Alopecia totalis

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Alopecia totalis
A woman with alopecia totalis
SymptomsTotal loss of hair on head and face

Alopecia totalis is the loss of all hair on the head and face.[1]

Its causes are unclear, but believed to be autoimmune. Research suggests there may be a genetic component linked to developing alopecia totalis; the presence of DRB1*0401 and DQB1*0301, both of which are Human Leukocyte Antigens (HLA), were found to be associated with long-standing alopecia totalis.[2]


Methotrexate and corticosteroids are proposed treatments.[3]

Scalp cooling has specifically been used to prevent alopecia in docetaxel chemotherapy,[4] although it has been found prophylactic in other regimens as well.[5][6][7] Treatment effects may take time to resolve, with one study showing breast cancer survivors wearing wigs up to 2 years after chemotherapy.[8]


See also


  1. Johnstone, Ronald B. (2017). Weedon's Skin Pathology Essentials (2nd ed.). Elsevier. p. 320. ISBN 978-0-7020-6830-0. Archived from the original on 2021-05-25. Retrieved 2022-09-25.
  2. Colombe, Beth W.; Lou, Calvin D.; Price, Vera H. (December 1999). "The Genetic Basis of Alopecia Areata: HLA Associations with Patchy Alopecia Areata Versus Alopecia Totalis and Alopecia Universalis". Journal of Investigative Dermatology Symposium Proceedings. 4 (3): 216–219. doi:10.1038/sj.jidsp.5640214. ISSN 1087-0024. Archived from the original on 2022-04-30. Retrieved 2022-03-29.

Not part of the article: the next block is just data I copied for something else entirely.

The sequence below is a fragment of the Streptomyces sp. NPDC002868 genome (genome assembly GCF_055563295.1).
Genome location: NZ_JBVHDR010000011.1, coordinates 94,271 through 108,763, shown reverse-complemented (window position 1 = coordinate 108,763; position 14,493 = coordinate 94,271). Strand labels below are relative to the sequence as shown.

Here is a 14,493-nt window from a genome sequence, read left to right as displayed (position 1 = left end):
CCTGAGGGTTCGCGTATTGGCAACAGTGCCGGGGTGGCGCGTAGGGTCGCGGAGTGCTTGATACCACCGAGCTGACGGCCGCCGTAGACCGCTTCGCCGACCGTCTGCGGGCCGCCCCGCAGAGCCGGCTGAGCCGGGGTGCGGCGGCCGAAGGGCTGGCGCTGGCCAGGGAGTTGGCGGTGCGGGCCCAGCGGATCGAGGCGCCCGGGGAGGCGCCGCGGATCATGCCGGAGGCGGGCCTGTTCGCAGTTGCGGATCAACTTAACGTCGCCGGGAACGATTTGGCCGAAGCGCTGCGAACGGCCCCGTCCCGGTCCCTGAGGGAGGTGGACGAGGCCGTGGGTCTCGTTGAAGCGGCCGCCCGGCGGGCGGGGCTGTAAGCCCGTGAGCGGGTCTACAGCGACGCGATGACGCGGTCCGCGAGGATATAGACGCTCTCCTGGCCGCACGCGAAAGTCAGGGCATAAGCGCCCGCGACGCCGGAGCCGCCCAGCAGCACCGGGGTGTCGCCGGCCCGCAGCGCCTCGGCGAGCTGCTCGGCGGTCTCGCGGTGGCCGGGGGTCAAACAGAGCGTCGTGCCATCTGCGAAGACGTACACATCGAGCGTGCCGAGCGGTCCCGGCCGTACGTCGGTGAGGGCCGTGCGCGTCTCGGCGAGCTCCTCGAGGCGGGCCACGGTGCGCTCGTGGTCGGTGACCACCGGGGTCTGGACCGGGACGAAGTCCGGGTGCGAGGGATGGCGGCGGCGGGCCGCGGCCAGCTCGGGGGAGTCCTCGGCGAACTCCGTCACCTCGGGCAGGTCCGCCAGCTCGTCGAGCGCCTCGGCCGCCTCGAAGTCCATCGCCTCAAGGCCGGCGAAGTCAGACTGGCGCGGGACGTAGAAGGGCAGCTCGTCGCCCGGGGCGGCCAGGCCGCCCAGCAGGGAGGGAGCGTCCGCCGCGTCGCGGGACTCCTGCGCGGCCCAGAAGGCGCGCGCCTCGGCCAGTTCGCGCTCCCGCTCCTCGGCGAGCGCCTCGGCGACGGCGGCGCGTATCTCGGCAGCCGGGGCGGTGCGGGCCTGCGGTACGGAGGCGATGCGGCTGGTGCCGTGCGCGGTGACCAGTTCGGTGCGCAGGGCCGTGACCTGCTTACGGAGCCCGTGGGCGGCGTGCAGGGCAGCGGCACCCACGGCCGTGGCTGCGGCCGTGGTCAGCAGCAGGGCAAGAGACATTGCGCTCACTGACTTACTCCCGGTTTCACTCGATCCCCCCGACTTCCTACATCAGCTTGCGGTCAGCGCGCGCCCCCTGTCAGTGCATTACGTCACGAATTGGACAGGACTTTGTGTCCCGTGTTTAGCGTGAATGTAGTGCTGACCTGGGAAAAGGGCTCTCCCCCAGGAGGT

3. Joly, Pascal (2006). "The use of methtrexate alone or in combination with low doses of oral corticosteroids in the treatment of alopecia totalis or universalis". Journal of the American Academy of Dermatology. 55 (4): 632–6. doi:10.1016/j.jaad.2005.09.010. PMID 17010743.
  4. Hurk, C. J. G.; Breed, W. P. M.; Nortier, J. W. R. (2012). "Short post-infusion scalp cooling time in the prevention of docetaxel-induced alopecia". Supportive Care in Cancer. 20 (12): 3255–3260. doi:10.1007/s00520-012-1465-0. PMID 22539051.
  5. Lemieux, J. (2012). "Reducing chemotherapy-induced alopecia with scalp cooling". Clinical Advances in Hematology & Oncology. 10 (10): 681–682. PMID 23187775.
  6. Van Den Hurk, C. J.; Peerbooms, M.; Van De Poll-Franse, L. V.; Nortier, J. W.; Coebergh, J. W. W.; Breed, W. P. (2012). "Scalp cooling for hair preservation and associated characteristics in 1411 chemotherapy patients - Results of the Dutch Scalp Cooling Registry". Acta Oncologica. 51 (4): 497–504. doi:10.3109/0284186X.2012.658966. PMID 22304489.
  7. Yeager, C. E.; Olsen, E. A. (2011). "Treatment of chemotherapy-induced alopecia". Dermatologic Therapy. 24 (4): 432–442. doi:10.1111/j.1529-8019.2011.01430.x. PMID 21910801.
  8. Oshima, Y.; Watanabe, T.; Nakagawa, S.; Endo, A.; Shiga, C. (2012). "A questionnaire survey about hair loss after chemotherapy for breast cancer". Gan to kagaku ryoho. Cancer & chemotherapy. 39 (9): 1375–1378. PMID 22996772.

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